The Planning Process' Built-In Problems

<p>This editorial from the <em>San Francisco Examiner</em> discusses why the planning system is not public-friendly, and by reducing public hearing and reporting requirements, the process will be less intimidating to the public.</p>
January 13, 2007, 11am PST | Nate Berg
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"Open meetings to provide a channel for hearing public concerns are a necessary part of any construction approval process. Otherwise there would undoubtedly be much greater risk of private property being seized in questionable eminent domain procedures, or for highly unsuitable developments to be built despite the objections of neighbors."

"But a built-in problem with this procedure is that citizens who like a new proposal have little motivation to continue in the discussion because urban planning is so tedious and confusing. This leaves only vociferous opponents motivated enough to participate for the long term."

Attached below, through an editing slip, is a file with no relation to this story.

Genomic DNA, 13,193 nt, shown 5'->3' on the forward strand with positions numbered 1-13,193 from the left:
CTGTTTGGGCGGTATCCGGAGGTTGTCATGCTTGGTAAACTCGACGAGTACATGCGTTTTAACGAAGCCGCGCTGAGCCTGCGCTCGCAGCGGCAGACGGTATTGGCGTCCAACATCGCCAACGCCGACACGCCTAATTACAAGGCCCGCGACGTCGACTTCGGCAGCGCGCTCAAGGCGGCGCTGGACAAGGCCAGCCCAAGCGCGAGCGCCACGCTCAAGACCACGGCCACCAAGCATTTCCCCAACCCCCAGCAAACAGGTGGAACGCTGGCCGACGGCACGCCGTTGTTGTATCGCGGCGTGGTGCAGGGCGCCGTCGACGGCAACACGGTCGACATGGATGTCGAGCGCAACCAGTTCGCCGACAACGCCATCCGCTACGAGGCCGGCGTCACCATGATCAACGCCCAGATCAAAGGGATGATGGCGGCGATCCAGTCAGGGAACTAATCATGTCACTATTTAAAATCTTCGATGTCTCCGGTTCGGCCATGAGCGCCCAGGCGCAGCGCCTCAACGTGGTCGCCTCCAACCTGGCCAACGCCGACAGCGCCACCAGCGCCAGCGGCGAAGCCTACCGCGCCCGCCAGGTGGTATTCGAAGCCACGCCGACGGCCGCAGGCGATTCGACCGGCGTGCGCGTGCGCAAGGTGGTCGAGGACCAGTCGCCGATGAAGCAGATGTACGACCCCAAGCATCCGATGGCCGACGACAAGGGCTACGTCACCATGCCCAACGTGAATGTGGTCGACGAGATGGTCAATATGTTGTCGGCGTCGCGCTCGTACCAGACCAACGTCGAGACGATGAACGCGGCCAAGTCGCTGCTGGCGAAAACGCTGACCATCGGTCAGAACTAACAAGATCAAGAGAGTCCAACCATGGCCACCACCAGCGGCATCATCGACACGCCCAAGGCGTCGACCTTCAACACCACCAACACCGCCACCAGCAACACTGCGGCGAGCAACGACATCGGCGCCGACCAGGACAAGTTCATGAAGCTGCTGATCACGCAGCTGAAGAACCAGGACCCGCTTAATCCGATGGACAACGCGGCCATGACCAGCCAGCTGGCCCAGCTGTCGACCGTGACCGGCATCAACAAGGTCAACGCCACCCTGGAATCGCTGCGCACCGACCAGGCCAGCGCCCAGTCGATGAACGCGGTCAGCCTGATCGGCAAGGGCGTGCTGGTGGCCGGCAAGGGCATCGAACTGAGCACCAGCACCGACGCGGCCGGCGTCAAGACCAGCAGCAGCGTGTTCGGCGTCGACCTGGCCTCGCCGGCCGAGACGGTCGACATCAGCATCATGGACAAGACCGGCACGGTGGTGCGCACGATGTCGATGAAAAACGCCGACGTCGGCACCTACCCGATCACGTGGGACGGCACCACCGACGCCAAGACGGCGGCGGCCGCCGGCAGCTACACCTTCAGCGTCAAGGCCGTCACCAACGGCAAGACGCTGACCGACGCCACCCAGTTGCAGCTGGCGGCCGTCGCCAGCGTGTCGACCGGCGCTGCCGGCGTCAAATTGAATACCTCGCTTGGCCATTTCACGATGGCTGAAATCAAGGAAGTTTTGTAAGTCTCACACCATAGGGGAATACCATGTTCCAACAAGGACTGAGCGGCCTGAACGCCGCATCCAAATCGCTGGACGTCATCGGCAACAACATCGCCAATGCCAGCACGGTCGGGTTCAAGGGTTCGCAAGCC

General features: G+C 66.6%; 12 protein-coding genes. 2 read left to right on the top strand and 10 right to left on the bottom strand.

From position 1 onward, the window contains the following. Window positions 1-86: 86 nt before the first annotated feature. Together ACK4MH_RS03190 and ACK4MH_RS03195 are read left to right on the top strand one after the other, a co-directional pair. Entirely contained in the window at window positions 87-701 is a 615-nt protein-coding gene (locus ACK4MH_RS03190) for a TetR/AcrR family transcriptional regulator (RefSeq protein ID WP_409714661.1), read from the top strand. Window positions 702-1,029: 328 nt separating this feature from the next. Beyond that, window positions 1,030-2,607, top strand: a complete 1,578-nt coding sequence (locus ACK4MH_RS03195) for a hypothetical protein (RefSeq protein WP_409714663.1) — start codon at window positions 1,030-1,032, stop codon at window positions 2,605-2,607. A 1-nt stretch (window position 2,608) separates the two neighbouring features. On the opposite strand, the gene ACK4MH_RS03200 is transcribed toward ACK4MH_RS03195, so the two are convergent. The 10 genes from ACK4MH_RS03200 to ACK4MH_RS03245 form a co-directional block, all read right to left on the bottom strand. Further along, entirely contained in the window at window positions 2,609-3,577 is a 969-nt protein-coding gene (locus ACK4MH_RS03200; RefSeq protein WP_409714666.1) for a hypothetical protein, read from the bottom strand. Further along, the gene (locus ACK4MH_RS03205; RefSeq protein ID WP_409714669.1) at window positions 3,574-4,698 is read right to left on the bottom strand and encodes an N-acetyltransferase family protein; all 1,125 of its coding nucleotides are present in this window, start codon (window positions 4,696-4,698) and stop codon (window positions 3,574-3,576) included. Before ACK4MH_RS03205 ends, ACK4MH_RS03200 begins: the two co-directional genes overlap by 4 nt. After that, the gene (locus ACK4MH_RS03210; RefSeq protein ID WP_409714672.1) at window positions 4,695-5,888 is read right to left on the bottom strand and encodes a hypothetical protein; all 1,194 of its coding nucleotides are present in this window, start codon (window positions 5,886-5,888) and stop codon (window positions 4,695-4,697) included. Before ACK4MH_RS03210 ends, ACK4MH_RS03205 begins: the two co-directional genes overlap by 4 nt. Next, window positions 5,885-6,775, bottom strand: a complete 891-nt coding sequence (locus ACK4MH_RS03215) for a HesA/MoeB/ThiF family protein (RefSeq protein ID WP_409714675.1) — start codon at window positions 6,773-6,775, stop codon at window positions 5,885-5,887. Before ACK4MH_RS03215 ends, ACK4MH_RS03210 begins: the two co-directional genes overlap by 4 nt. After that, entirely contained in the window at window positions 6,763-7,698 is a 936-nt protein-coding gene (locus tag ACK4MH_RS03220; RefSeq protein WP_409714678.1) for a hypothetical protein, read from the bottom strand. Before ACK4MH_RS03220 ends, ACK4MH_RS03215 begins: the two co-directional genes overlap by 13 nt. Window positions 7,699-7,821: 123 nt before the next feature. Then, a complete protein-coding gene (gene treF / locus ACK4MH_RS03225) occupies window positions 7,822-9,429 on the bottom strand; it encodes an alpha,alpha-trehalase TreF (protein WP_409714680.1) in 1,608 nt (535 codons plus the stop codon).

"An article by the San Francisco Planning & Urban Research Association think tank includes several straightforward procedural changes that could help update the system from 'a tired 19th-century relic, more meaningful as a ritual than useful as a tool.' For example, city's could use the reasonable policy of not requiring costly and time-consuming environmental impact reports for small, fill-in residential projects of fewer than 100 units."

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Published on Wednesday, January 10, 2007 in San Francisco Examiner
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